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In Finland municipal employees continue to have great faith in job sustainability. According to a new book published by the Finnish Institute of Occupational Health, only three per cent of municipal employees agonise about losing their jobs. The book summarizes the results of a number of large-scale studies made in the 2000s on the well-being of municipal employees at work.
As a general trend there has been a reduction in stress levels, although almost a third (29 per cent) experience workloads which exceed their endurance limits. The situation is worst among municipal social workers; almost half of them (45 per cent) claim to have too much work.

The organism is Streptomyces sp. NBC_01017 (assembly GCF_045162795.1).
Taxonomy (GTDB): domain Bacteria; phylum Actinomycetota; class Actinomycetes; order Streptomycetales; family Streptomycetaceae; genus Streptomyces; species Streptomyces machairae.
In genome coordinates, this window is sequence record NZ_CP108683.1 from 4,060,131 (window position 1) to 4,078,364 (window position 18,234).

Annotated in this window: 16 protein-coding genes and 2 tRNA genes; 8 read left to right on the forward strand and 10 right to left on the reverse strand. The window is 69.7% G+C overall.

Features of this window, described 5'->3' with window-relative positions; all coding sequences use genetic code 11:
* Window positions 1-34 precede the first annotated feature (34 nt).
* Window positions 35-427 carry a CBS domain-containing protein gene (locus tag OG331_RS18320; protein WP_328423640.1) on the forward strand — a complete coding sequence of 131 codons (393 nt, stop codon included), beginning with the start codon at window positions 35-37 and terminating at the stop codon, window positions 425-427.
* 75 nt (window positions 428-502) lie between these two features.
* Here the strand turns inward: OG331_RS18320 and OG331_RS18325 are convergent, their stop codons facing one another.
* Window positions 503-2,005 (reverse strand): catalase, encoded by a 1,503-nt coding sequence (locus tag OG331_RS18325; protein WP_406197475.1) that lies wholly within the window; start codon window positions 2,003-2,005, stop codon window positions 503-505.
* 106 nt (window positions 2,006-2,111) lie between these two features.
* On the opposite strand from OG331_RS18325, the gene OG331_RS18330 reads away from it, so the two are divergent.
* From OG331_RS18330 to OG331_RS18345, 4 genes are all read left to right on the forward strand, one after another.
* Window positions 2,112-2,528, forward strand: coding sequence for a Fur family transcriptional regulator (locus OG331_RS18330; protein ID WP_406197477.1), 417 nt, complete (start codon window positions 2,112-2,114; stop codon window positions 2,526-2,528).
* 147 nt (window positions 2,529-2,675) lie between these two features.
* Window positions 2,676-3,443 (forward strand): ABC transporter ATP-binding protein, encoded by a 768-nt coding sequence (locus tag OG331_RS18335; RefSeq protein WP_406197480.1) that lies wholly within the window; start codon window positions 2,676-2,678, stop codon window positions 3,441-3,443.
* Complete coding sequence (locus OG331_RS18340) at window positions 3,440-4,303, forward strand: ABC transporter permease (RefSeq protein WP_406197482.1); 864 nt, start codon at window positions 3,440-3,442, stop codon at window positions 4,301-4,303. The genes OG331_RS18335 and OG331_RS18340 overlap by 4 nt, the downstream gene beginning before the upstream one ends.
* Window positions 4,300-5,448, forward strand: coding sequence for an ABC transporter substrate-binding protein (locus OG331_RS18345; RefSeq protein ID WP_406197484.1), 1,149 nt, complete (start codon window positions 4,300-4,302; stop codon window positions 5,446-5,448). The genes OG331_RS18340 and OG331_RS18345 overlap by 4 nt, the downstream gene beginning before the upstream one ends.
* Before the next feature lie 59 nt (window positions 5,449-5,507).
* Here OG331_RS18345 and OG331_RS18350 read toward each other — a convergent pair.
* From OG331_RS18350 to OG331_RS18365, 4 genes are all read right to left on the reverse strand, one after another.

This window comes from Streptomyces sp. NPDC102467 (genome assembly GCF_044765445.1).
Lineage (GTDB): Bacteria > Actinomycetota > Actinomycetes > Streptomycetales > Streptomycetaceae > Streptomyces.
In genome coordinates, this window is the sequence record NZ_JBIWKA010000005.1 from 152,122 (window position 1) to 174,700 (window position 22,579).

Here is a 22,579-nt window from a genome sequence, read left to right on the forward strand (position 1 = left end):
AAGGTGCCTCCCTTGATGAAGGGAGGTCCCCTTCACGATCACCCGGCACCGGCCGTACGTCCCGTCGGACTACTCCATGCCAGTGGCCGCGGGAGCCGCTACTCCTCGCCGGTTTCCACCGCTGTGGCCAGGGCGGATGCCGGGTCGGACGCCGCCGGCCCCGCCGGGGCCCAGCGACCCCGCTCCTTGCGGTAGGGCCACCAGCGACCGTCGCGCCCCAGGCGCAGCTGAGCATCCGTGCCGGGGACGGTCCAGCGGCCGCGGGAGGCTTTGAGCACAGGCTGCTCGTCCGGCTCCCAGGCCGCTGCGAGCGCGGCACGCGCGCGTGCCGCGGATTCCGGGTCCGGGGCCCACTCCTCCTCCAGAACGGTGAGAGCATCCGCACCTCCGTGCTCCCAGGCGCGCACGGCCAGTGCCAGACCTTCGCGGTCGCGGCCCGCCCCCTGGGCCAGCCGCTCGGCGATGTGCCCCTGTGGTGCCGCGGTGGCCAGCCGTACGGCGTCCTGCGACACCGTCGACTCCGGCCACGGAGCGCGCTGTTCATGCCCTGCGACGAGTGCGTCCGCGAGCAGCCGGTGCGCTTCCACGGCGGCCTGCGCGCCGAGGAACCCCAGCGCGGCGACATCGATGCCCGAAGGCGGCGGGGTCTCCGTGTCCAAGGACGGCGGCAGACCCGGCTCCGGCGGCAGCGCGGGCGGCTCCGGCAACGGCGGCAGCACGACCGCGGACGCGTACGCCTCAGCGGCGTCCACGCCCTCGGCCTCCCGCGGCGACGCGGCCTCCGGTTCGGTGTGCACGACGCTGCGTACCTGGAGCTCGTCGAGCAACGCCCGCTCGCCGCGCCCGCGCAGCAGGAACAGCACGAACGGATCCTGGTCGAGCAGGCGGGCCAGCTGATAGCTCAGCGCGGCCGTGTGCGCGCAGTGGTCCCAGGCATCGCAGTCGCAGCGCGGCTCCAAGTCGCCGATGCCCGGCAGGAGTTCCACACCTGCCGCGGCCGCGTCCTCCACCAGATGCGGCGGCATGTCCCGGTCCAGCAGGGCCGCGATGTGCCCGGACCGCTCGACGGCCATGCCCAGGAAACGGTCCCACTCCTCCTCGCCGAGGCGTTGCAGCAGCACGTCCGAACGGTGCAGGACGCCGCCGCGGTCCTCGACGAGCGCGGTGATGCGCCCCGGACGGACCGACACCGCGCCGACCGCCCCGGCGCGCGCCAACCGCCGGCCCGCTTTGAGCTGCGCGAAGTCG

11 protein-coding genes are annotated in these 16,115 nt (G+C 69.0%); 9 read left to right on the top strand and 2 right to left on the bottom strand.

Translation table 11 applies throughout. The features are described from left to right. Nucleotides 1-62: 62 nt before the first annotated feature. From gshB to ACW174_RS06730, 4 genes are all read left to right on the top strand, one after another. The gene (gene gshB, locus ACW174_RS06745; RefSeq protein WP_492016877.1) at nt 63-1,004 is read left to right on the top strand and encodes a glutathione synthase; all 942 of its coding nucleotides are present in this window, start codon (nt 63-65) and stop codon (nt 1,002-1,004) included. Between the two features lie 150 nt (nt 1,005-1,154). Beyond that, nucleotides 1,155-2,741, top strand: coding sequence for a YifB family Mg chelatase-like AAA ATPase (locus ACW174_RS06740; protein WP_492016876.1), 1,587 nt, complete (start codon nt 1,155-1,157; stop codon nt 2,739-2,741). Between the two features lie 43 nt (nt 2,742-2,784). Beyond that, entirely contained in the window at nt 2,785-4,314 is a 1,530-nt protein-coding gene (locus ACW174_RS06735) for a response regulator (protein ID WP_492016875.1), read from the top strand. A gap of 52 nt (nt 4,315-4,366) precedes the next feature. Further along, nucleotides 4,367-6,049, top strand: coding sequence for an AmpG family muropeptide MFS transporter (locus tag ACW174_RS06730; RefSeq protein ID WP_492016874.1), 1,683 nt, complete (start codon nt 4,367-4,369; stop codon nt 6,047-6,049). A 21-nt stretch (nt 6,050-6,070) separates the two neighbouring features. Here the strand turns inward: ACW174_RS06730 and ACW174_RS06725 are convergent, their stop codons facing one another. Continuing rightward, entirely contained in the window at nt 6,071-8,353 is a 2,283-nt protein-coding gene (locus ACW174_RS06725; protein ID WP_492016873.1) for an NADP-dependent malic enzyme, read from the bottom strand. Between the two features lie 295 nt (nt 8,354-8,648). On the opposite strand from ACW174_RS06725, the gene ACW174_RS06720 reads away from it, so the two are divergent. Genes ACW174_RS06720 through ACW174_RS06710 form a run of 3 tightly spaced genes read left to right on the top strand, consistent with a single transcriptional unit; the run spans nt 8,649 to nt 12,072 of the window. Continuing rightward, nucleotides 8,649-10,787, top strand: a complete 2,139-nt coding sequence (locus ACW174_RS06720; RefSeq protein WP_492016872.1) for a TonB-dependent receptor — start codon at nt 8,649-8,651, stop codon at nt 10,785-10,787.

"When persisting for a longer period, work stress may weaken well-being at work and shorten working careers by decreasing motivation and increasing the risk of falling ill", warns Jussi Vahtera, research professor at the Institute.
The study aslo indicate that the quality of management has developed positively, and this may be one of the reasons why employees over 55 years of age do not consider retirement to the same extent as earlier in the 2000s.
The annual sick leave has also taken a positive turn in Finland. From 2000 it grew rapidly, reaching a peak in 2008 when the average number of sick leave days was 19 per employee. Since then it has come down to 18 where it has stayed in 2009, 2010 and 2011.